Genre: Historical Fiction
Narrated in Lincoln’s own voice, the tragicomic I Am Abraham promises to be the masterwork of Jerome Charyn’s remarkable career.
Since publishing his first novel in 1964, Jerome Charyn has established himself as one of the most inventive and prolific literary chroniclers of the American landscape. Here in I Am Abraham, Charyn returns with an unforgettable portrait of Lincoln and the Civil War. Narrated boldly in the first person, I Am Abraham effortlessly mixes humor with Shakespearean-like tragedy, in the process creating an achingly human portrait of our sixteenth President.
Tracing the historic arc of Lincoln’s life from his picaresque days as a gangly young lawyer in Sangamon County, Illinois, through his improbable marriage to Kentucky belle Mary Todd, to his 1865 visit to war-shattered Richmond only days before his assassination, I Am Abraham hews closely to the familiar Lincoln saga. Charyn seamlessly braids historical figures such as Mrs. Keckley—the former slave, who became the First Lady’s dressmaker and confidante—and the swaggering and almost treasonous General McClellan with a parade of fictional extras: wise-cracking knaves, conniving hangers-on, speculators, scheming Senators, and even patriotic whores.
We encounter the renegade Rebel soldiers who flanked the District in tattered uniforms and cardboard shoes, living in a no-man’s-land between North and South; as well as the Northern deserters, young men all, with sunken, hollowed faces, sitting in the punishing sun, waiting for their rendezvous with the firing squad; and the black recruits, whom Lincoln’s own generals wanted to discard, but who play a pivotal role in winning the Civil War. At the center of this grand pageant is always Lincoln himself, clad in a green shawl, pacing the White House halls in the darkest hours of America’s bloodiest war.
Using biblically cadenced prose, cornpone nineteenth-century humor, and Lincoln’s own letters and speeches, Charyn concocts a profoundly moral but troubled commander in chief, whose relationship with his Ophelia-like wife and sons—Robert, Willie, and Tad—is explored with penetrating psychological insight and the utmost compassion. Seized by melancholy and imbued with an unfaltering sense of human worth, Charyn’s President Lincoln comes to vibrant, three-dimensional life in a haunting portrait we have rarely seen in historical fiction.
Praise for I Am Abraham: A Novel of Lincoln and the Civil War
“Thoughtful, observant and droll.” — Richard Brookhiser, New York Times Book Review
“Not only the best novel about President Lincoln since Gore Vidal’s Lincoln in 1984, but it is also twice as good to read.” — Gabor Boritt, author of The Lincoln Enigma and recipient of the National Humanities Medal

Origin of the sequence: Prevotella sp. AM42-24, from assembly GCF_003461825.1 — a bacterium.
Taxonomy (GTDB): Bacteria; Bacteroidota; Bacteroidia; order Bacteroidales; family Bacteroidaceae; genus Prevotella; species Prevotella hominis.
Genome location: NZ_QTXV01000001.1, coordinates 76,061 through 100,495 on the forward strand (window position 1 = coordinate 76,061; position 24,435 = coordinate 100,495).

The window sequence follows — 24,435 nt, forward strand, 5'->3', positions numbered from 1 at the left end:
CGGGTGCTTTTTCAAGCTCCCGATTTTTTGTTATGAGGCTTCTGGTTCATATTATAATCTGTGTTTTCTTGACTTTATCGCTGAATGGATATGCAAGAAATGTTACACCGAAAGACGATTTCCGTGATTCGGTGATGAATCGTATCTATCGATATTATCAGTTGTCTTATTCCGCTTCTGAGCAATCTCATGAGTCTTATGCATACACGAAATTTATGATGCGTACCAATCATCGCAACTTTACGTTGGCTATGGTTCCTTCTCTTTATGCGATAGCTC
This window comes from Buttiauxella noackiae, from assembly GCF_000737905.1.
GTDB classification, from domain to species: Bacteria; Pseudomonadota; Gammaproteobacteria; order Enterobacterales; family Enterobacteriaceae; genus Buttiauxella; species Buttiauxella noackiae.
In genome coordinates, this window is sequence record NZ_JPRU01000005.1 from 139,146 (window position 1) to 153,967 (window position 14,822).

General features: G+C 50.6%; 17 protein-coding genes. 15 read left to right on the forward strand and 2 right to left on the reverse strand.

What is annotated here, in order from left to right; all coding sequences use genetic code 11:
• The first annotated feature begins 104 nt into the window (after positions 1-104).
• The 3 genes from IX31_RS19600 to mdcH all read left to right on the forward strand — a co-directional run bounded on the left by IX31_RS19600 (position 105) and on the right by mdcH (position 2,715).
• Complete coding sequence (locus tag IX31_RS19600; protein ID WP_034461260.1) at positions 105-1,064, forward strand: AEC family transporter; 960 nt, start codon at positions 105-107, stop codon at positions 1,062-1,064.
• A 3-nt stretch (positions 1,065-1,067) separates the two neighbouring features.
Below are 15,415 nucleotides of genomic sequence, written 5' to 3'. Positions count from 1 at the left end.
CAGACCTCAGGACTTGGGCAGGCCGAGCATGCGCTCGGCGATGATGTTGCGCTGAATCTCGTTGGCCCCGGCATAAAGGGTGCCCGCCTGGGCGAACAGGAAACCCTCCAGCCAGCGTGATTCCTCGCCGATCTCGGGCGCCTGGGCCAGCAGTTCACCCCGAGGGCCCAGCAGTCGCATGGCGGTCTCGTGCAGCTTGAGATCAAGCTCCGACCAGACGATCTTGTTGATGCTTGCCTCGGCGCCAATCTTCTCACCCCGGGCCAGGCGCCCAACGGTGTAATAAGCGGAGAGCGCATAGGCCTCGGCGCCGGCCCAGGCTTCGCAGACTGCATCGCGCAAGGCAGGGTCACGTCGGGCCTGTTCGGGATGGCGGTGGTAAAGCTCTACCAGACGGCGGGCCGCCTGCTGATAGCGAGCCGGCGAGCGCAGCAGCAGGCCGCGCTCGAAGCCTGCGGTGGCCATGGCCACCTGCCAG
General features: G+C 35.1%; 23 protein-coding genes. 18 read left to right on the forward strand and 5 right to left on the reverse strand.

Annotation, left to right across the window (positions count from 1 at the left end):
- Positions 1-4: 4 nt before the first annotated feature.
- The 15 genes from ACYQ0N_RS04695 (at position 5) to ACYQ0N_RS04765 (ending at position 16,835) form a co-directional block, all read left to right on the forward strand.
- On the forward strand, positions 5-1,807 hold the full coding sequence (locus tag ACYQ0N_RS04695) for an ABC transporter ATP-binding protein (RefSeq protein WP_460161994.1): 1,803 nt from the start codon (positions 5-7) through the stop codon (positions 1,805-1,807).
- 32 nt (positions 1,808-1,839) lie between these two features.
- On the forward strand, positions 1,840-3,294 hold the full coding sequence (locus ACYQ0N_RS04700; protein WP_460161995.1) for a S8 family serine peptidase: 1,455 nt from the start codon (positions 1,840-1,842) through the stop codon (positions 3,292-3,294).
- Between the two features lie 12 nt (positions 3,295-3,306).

“Jerome Charyn [is] a fearless writer… Brave and brazen… The book is daringly imagined, written with exuberance, and with a remarkable command of historical detail. It gives us a human Lincoln besieged by vividly drawn enemies and allies… Placing Lincoln within the web ordinary and sometimes petty human relations is no small achievement.” — Andrew Delbanco, New York Review of Books
“Audacious as ever, Jerome Charyn now casts his novelist’s gimlet eye on sad-souled Abraham Lincoln, a man of many parts, who controls events and people—wife, sons, a splintering nation—even though they often are, as they must be, beyond his compassion or power. Brooding, dreamlike, resonant, and studded with strutting characters, I Am Abraham is as wide and deep and morally sure as its wonderful subjects.” — Brenda Wineapple, author of Ecstatic Nation: Confidence, Crisis, and Compassion: 1848-1877
“If all historians—or any historian—could write with the magnetic charm and authoritative verve of Jerome Charyn, American readers would be fighting over the privilege of learning about their past. They can learn much from this book—an audacious, first-person novel that makes Lincoln the most irresistible figure of a compelling story singed with equal doses of comedy, tragedy, and moral grandeur. Here is something beyond history and approaching art.” — Harold Holzer, chairman, Lincoln Bicentennial Foundation
“Jerome Charyn is one of the most important writers in American literature.” — Michael Chabon
“Jerome Charyn is merely one of our finest writers with a polymorphous imagination and crack comic timing. Whatever milieu he chooses to inhabit, his characters sizzle with life, and his sentences are pure vernacular music, his voice unmistakable.” — Jonathan Lethem
“Charyn, like Nabokov, is that most fiendish sort of writer—so seductive as to beg imitation, so singular as to make imitation impossible.” — Tom Bissell
“One of our most intriguing fiction writers takes on the story of Honest Abe, narrating the tale in Lincoln’s voice and offering a revealing portrait of a man as flawed as he was great.” — Abbe Wright, O, The Oprah Magazine
“Jerome Charyn, like Daniel Day-Lewis in Steven Spielberg’s superb 2012 movie, manages a feat of ventriloquism to be admired… Most of all, Lincoln comes across as human and not some remote giant… With that, Jerome Charyn has given Lincoln a most appropriate present for what would have been his 205th birthday this month: rebirth not as a marble memorial but as a three-dimensional human who overcame much to save his nation.” — Erik Spanberg, Christian Science Monitor